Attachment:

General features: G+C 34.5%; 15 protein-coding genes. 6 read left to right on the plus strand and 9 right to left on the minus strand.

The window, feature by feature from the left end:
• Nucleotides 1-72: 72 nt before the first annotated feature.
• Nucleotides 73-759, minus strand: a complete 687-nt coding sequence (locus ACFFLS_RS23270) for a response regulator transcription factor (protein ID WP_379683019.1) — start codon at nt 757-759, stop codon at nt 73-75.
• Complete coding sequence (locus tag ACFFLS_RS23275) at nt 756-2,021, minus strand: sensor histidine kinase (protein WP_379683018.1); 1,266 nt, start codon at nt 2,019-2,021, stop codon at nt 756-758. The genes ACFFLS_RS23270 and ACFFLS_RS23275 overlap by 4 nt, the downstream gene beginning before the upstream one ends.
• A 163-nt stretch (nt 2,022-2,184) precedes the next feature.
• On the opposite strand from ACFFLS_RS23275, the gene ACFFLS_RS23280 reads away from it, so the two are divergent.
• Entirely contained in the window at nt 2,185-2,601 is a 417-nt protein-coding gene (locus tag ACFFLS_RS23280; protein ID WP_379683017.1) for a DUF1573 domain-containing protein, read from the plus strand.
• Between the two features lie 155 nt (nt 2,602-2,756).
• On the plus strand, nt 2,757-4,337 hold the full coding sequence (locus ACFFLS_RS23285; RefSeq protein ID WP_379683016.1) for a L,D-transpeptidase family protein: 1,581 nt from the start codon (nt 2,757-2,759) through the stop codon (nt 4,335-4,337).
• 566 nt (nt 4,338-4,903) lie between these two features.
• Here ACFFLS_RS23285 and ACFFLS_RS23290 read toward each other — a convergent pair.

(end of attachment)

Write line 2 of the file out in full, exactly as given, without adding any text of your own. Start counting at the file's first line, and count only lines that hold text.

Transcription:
The window, feature by feature from the left end: